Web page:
Article Courtesy of Miami Herald
By Enrique Flor and Brenda Medina
Published May 21, 2016
Miami-Dade Mayor Carlos Giménez says he will travel to
Tallahassee during the legislative session to support a group of state
lawmakers from South Florida who will seek to reform state legislation in
order to crack down on a wave of condominium frauds.
The initiative that will be submitted in November by State Rep. José Félix
Díaz, as leader of the county's delegation to the state legislation, aims to
make substantial changes in the state regulations for residential complexes.
“I am going to support the proposals of
Rep. Díaz when he goes to Tallahassee to fight for these
changes in the laws on condominiums and home owners
associations,” Giménez told el Nuevo Herald. “I will go with
him to give him my full support and make sure these
proposals can pass.”
Giménez' decision was applauded by a dozen residents who
attended a meeting Thursday at the county police
headquarters in Doral to discuss the growing allegations of
A series of investigative articles by el Nuevo Herald and
Univision 23 published last month has revealed a string of
scams and irregularities affecting Miami-Dade condominiums.
After the stories were published, residents of several
condos around the county have organized protests demanding
action by local and state authorities. During the meeting
Thursday, condo owners announced they would march in
downtown Doral Saturday, starting at 11 a.m., to demand
changes in the state laws that regulate condos.
Miami-Dade Mayor Carlos Giménez speaks with Luz
Moscoso and Ruben Gallardo, condominium owners who attended the
meeting at county police headquarters.
Also attending the meeting at county police headquarters were Díaz and state
prosecutor John Perikles, who heads the financial crimes unit in Miami-Dade,
as well as detectives from the county police's economic crimes unit, a
representative of the state department that regulates condos, known as DBPR,
and residents of condos in Doral, Fontainebleau, Hialeah Gardens and North
Miami-Dade, among other areas.
“When I discovered that my signature on a vote in my condo elections had
been falsified, I complained to the DBPR but was told they could no longer
investigate because 60 days had passed,” said Fabio Peñaloza, resident of
the Las Vistas condo in Doral.
“I went to the Doral police and they told me they did not have the resources
to investigate this type of crime, and that I should go to the Miami-Dade
police,” Peñaloza said. “There, a detective … told me the case was
complicated and the investigation could take a year or two.”
“But what we have found is not an isolated case. It is a major pattern of
fraud,” he added.
Other owners at the meeting also complained that authorities do not
investigate allegations of electoral fraud, irregular bid processes and
financial mismanagement in the condos.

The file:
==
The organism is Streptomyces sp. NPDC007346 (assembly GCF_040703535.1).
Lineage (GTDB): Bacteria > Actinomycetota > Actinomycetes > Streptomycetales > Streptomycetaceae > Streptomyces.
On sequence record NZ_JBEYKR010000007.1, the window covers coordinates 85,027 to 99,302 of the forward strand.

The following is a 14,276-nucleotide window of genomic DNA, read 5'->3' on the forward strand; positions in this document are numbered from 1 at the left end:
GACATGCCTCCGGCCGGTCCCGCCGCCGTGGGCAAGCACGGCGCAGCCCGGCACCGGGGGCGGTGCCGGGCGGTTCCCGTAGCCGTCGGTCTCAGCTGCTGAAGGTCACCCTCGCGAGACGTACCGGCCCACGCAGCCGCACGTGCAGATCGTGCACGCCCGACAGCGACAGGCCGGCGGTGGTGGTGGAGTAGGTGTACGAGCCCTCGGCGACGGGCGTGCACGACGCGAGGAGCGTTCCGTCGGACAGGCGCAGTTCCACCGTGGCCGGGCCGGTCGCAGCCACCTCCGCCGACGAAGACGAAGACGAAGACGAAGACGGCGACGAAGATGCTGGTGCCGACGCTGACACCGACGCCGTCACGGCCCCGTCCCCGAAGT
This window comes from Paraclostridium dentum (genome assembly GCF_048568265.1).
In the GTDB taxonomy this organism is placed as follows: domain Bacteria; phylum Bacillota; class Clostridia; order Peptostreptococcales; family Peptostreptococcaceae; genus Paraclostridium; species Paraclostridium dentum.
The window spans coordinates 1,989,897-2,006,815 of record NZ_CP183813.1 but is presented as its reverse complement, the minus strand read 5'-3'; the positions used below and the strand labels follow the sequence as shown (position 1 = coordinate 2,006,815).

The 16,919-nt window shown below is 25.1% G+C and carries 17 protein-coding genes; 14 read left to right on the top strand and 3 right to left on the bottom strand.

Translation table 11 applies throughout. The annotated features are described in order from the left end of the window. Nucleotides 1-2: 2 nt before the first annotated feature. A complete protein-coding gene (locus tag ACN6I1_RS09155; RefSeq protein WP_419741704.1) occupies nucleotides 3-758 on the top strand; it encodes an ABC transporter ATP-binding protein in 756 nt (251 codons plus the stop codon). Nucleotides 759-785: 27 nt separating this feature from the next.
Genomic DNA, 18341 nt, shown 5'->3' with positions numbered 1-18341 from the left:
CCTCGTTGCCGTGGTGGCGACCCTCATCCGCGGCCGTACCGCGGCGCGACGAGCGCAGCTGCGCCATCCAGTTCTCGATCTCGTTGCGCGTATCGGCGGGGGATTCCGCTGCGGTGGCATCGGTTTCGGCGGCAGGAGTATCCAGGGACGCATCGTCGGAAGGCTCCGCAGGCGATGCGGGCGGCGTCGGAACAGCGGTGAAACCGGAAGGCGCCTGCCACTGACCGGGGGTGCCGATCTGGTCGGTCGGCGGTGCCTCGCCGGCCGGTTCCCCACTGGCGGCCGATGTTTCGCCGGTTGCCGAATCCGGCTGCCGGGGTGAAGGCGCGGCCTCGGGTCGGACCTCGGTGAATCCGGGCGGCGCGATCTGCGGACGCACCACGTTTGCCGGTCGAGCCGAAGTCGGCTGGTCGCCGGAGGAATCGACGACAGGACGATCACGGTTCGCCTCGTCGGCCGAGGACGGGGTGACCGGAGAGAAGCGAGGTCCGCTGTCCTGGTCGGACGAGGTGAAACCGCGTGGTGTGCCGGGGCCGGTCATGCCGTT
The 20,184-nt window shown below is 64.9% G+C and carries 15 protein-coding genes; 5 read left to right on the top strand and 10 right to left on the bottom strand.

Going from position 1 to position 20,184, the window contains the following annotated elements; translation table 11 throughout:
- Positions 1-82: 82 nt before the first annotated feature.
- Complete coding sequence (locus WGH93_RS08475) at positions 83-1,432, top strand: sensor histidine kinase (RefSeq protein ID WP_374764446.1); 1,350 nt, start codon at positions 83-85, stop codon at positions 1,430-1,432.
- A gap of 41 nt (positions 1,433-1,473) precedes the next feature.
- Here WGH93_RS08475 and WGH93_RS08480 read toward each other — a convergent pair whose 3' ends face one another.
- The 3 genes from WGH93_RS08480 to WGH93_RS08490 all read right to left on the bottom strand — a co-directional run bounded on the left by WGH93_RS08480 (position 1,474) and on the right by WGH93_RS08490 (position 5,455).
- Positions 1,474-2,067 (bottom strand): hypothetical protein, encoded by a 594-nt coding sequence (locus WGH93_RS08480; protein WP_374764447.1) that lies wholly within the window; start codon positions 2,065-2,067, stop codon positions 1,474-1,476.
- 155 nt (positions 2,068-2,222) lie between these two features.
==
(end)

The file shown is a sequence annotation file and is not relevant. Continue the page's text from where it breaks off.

The problem is especially prevalent in Miami-Dade, which has 22 percent of
all condos in Florida and is the source of the vast majority of the hundreds
of complaints received by the DBPR each year.
“The police tell me, 'that's not our problem.' The prosecutors tell me,
'this is not our problem.' So, who's problem is it?” said Jose Rosario, a
resident of the Samari Lakes condominiums in Hialeah Gardens.
Miami-Dade police Assistant Director Freddy Ramirez replied that the
department recently ordered its agents to file reports on any complaints
about condos received. Condo owners have complained that police departments
usually handle their allegations as civil matters and refuse to document
County police opened an investigation last month of The Beach Club in
Fontainebleau Park after el Nuevo Herald and Univision 23 published articles
showing a massive falsification of signatures on votes for a board election,
as well as the allegedly fraudulent award of a $5 million-dollar contract to
a roofing company.
Ramirez, Gimenez and other officials at the meeting insisted that current
laws limit the capacity of police and prosecutors to investigate condo
cases. Residents, for their part, complained that the DBPR — Department of
Business and Professional Regulation — often claims it does not have the
jurisdiction to investigate some types of complaints.
Díaz noted that after meeting with condo owners and analyzing the fraudulent
schemes uncovered by el Nuevo Herald and Univision 23, he decided to propose
that the Miami-Dade delegation urge the state legislature to adopt condo
regulation reforms as a priority. He has tried at least twice to make some
changes in state laws that regulate condos without success.
“We have real and systemic problems, and they are not all the same,” said
Díaz. The solution is “a combination of the DBPR, state prosecutors and
police. And there must be a more profound examination of what activities
must be categorized as crimes.”
Díaz said part of the reforms will include categorizing as crimes some of
the activities by companies that manage condos, and strengthening the rights
The legislative proposal, he added, also will seek to clearly define
conflicts of interests that wind up bleeding condo coffers for the benefit
of a few people.
“We have seen that there are companies in different Miami-Dade condominiums
that do business with other companies they are linked to, but are charging
extremely high prices,” said Díaz.
“It's difficult to regulate private businesses, but what we can do is to
make sure that condo owners can know the true bids” for condo contracts, he
said, “and not allow cases like The Beach Club, where there are allegations
of a fraudulent bidding process.”